Peter Guillam is living a calm retirement at the family homestead in Brittany when he is summoned back to London, and reminded of his ‘lifelong duty to attend’ his former masters at MI6. At the Stalinist monolith that now houses the Intelligence Service, he is asked about an Operation Windfall, and learns that the children of the agent Alec Leamas and the English woman, Elizabeth Gold, are in the process of suing the Service, and him, for causing their deaths at the Berlin Wall.

What follows is Guillam’s account both of his interrogation and his remembrance of the events of another operation, concerning an agent, code named Tulip, who was part of a network in East Germany run by his friend Alec Leamas, the best agent he ever knew. Both take place amidst the growing realisation that MI6 has been penetrated at a high level by a Russian mole.

Just as much as Guillam is giving us a legacy of any number of spies, so John Le Carre is presenting his own legacy of spies, a reflection on the secrecy and building of false characters and pretend emotions that are so much a part of his own trade as a writer, as well as those of spies. The two stories, the hunt for information about the past by the service and Guillam’s own recollections which he keeps as much as possible secret, intersect, but they also move away from each other, not least because of the way the business has changed. This is symbolised by the buildings: the stark facelessness and crushing architectural weight of Artillery House against the ramshackle Circus, or the safe house still run Millie McCraig; or by the face these modern bureaucrats are unable to do a simple effective search or cope with what used to be called, in the days before electronics, tradecraft.

The story is LeCarre as sharp as ever, in fact, it’s as if the old LeCarre has been, like Guillam, ‘recalled to life’ as Dickens would have had it. But what makes it work is the contrast, the way the service has itself changed positions, and the way the operations are revealed so skillfully through a combination of truth and lies, as in all of LeCarre’s best work. Those familiar with The Spy Who Came In From The Cold will have some idea of where it is all going, and a much better picture of some of the later details of the story, whereas those aware of Tinker Tailor Soldier Spy will know the deeper background of what is going on. Neither is necessary, of course, but the awareness adds depth. In this sense, we might consider A Legacy Of Spies a valedictory work, as anyone who saw LeCarre’s interviews around publication might surmise.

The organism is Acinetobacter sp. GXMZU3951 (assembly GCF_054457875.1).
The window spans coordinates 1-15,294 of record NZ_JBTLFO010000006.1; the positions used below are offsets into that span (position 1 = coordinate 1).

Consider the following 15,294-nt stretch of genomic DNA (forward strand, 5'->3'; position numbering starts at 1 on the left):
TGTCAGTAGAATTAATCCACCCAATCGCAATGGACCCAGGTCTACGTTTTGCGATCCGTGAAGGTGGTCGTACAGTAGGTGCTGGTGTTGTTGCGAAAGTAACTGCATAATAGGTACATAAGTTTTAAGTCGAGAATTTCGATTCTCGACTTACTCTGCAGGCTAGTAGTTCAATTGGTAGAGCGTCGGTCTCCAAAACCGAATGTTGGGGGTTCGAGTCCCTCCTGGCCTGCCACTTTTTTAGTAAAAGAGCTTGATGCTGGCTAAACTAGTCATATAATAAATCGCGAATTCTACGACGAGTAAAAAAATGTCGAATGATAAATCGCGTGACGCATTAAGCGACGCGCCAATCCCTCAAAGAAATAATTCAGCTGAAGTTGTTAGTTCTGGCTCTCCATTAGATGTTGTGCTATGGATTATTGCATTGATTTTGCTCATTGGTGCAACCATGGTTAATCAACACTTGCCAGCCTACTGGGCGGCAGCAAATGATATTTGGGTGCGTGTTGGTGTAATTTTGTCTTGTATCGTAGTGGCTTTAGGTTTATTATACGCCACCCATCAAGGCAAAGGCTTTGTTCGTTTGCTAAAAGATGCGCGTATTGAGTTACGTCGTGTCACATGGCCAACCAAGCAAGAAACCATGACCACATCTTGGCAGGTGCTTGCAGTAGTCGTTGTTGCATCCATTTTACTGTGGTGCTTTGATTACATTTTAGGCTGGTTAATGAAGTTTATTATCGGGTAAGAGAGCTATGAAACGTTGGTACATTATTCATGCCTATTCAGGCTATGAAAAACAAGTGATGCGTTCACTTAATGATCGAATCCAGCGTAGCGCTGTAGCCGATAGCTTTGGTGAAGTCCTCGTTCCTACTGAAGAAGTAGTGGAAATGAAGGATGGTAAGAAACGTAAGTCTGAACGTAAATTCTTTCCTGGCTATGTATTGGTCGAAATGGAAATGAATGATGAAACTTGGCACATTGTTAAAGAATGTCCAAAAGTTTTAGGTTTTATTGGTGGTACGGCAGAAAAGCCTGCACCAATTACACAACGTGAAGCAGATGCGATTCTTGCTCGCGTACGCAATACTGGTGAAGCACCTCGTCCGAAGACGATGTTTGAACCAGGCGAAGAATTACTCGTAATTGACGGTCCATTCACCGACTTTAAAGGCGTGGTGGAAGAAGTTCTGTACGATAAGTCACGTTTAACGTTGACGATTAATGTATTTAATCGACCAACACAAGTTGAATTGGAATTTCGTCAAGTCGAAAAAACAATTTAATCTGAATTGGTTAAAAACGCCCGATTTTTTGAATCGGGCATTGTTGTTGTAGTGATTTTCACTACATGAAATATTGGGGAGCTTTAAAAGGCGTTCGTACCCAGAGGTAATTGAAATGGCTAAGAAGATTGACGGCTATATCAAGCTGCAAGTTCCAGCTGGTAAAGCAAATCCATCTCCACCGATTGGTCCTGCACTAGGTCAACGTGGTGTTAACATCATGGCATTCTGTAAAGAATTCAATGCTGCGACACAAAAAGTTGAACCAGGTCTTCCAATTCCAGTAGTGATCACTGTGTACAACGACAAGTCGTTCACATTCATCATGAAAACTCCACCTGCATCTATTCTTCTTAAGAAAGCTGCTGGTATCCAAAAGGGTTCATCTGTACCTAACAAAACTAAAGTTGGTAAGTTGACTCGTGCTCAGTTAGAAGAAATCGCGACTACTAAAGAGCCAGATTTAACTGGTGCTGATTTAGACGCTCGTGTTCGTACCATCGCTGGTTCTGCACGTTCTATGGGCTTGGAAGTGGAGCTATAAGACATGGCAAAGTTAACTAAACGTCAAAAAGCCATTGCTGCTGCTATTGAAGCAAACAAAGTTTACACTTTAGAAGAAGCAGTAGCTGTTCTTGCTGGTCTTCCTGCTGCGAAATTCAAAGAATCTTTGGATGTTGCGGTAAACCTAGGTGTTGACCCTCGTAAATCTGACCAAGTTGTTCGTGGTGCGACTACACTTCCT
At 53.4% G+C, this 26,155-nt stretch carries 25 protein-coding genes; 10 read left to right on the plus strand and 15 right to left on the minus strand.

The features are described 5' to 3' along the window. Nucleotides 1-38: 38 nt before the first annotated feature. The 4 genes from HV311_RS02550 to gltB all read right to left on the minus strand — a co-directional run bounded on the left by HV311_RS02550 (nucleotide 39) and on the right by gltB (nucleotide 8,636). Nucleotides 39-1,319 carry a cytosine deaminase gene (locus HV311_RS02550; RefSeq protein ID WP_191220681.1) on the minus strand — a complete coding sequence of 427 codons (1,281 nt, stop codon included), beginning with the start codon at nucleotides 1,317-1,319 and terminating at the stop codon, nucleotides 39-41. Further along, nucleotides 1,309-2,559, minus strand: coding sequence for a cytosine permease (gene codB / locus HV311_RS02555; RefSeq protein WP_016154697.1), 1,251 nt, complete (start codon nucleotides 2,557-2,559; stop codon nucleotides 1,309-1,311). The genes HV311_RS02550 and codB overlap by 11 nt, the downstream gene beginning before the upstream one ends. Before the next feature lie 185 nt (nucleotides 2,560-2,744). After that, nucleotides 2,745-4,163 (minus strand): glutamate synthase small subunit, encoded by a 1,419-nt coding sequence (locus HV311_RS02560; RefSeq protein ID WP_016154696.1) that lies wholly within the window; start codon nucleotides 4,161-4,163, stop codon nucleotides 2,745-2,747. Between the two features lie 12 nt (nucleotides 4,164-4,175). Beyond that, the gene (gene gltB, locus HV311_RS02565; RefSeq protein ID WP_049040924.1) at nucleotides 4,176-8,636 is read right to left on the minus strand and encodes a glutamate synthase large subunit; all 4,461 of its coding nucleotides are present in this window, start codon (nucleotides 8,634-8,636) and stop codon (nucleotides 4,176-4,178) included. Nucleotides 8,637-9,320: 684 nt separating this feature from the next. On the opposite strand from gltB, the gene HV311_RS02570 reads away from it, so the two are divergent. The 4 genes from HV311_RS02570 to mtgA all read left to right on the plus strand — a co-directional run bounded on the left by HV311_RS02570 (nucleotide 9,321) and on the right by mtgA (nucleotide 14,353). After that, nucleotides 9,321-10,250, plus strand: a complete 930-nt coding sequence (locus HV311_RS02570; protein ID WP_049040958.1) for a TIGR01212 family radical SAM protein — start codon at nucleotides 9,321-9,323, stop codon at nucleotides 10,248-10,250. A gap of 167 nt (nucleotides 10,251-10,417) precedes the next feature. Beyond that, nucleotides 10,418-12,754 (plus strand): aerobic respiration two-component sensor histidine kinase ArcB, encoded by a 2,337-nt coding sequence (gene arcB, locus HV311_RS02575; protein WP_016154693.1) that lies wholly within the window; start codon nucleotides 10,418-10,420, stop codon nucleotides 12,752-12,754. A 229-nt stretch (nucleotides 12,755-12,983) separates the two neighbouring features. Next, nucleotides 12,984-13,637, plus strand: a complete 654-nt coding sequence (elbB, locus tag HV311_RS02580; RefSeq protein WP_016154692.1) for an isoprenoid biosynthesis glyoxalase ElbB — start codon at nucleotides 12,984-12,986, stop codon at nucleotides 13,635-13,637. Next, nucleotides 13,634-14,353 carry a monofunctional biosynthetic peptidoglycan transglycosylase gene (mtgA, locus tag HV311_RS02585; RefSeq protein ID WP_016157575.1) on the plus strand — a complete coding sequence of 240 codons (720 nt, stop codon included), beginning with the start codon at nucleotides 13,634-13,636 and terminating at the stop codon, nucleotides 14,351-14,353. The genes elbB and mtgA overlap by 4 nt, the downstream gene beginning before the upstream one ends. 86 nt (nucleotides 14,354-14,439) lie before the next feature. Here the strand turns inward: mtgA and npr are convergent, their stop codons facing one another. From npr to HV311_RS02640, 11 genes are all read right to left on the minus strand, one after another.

There is the paradox of age. Guillam appears to have been born in 1931, like LeCarre himself, and LeCarre’s house in Cornwall is a sort of mirror image of Guillam’s in Brittany. Guillam is writing his story sometime around 2010, which would make him 79, still fit and active and full of sharp-edged memory. But how old Jim Prideaux, Millie McCraig and yes, George Smiley are is a matter of some debate, and they all seem as sprightly as ever. But remembering LeCarre’s own age as he writes this novel, those who make age a sticking point may well be missing the point. It is Smiley’s appearance, at the end, which strikes the note of legacy the strongest, and the nature of what the current agents might call a ‘mission statement’ might surprise some readers, because of its overtly telling stance aimed at modern Britain’s politics. But behind it is the memory of the tragedies, the lost lives, the miscalculations involved in all those years of playing the game. Smiley’s legacy may have been a failure to actuall leave a lasting legacy, and LeCarre is sensitively aware that neither Smiley nor he were granted the perspective to see the long term effects of what their business accomplished, or didn’t. LeCarre’s work has been a marker in the world of spy fiction for almost six decades, his peak still barely matched. This novel reminds us of his legacy, and becomes a major part of it.

A Legacy Of Spies by John LeCarre

Penguin £8.99 ISBN 9780241981610

 

 

This review appeared first at Michael Carlson’s Irresistible Targets

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